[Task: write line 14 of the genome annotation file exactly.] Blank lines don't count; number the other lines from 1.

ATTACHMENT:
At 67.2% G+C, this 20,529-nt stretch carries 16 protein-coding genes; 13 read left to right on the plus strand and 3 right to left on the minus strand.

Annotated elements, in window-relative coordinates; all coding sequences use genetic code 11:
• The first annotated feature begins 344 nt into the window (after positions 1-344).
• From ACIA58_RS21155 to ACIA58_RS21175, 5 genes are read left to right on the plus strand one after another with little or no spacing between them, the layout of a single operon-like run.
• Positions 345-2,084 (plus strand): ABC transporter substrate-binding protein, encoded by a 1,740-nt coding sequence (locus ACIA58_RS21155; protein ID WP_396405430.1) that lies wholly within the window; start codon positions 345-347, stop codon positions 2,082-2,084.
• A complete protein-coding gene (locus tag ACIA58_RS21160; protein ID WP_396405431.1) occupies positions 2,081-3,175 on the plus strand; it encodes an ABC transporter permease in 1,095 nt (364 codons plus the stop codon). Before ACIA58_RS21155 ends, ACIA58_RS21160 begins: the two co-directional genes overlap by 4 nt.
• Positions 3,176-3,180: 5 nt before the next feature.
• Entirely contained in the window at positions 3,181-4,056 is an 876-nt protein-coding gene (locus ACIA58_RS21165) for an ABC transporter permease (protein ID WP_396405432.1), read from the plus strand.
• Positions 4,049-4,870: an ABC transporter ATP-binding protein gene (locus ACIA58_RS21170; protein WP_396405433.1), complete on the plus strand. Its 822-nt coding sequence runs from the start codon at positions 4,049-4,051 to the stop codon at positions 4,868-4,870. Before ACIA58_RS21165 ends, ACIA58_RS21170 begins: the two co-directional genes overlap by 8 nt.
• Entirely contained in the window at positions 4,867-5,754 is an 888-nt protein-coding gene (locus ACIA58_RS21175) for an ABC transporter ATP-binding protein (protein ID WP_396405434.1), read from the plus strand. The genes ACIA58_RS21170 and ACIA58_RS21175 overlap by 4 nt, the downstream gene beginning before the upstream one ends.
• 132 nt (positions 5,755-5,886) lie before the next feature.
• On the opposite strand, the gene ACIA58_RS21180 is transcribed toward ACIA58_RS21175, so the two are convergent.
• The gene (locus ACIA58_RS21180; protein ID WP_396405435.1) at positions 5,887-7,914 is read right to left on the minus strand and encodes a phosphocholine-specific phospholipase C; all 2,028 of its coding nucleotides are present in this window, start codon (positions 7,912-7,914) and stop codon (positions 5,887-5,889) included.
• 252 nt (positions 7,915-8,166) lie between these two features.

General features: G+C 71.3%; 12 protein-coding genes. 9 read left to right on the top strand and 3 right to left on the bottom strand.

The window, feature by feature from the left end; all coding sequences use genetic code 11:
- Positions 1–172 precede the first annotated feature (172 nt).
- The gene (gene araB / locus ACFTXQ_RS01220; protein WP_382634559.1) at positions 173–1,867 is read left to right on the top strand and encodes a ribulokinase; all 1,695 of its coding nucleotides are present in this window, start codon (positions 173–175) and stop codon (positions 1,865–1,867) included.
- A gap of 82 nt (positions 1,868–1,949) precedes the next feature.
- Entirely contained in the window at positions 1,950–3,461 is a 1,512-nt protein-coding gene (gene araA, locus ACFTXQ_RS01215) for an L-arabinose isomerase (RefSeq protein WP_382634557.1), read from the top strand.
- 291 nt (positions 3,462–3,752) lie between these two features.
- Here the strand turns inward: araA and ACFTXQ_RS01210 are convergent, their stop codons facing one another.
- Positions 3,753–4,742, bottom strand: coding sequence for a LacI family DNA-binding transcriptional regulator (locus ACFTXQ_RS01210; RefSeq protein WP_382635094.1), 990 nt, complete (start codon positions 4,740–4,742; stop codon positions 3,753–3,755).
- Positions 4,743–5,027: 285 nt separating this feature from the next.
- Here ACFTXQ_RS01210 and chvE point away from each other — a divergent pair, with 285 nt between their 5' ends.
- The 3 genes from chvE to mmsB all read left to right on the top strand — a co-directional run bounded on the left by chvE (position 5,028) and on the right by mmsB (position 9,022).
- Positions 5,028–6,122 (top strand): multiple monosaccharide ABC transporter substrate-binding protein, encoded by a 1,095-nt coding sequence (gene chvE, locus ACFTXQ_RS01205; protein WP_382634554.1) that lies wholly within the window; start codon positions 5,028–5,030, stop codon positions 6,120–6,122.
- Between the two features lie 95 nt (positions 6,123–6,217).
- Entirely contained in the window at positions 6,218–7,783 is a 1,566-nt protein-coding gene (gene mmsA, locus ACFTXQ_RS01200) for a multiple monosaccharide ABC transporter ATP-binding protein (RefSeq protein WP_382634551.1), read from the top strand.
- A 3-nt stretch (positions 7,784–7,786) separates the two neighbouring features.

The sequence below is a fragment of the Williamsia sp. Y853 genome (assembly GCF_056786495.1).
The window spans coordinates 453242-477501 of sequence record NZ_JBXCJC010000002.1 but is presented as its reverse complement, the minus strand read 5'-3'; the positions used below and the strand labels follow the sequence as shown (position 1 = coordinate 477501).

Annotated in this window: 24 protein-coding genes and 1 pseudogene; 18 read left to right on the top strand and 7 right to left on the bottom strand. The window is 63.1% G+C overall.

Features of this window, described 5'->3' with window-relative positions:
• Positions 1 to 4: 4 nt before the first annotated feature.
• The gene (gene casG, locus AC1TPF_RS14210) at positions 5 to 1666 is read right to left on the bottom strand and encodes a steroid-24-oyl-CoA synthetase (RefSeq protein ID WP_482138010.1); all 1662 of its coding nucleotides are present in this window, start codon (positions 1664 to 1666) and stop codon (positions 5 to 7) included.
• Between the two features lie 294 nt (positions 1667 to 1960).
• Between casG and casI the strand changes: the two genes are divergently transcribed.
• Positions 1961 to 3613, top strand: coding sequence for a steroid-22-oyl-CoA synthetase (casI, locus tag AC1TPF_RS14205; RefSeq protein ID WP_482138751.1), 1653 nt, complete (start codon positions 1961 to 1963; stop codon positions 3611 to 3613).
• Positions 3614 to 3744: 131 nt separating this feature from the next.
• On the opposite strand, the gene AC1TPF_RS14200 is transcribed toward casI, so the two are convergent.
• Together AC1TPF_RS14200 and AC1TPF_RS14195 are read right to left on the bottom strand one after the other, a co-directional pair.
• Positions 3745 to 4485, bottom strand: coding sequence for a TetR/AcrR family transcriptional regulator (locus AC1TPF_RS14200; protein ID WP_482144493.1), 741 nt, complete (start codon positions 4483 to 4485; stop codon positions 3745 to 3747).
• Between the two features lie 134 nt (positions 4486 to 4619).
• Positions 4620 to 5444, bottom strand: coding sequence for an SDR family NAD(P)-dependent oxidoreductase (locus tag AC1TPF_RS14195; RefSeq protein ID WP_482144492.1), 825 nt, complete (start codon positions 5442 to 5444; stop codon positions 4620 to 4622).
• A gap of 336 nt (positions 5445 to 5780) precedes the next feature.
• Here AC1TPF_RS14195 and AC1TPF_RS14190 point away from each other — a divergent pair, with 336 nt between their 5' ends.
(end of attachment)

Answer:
• 252 nt (positions 7,915-8,166) lie between these two features.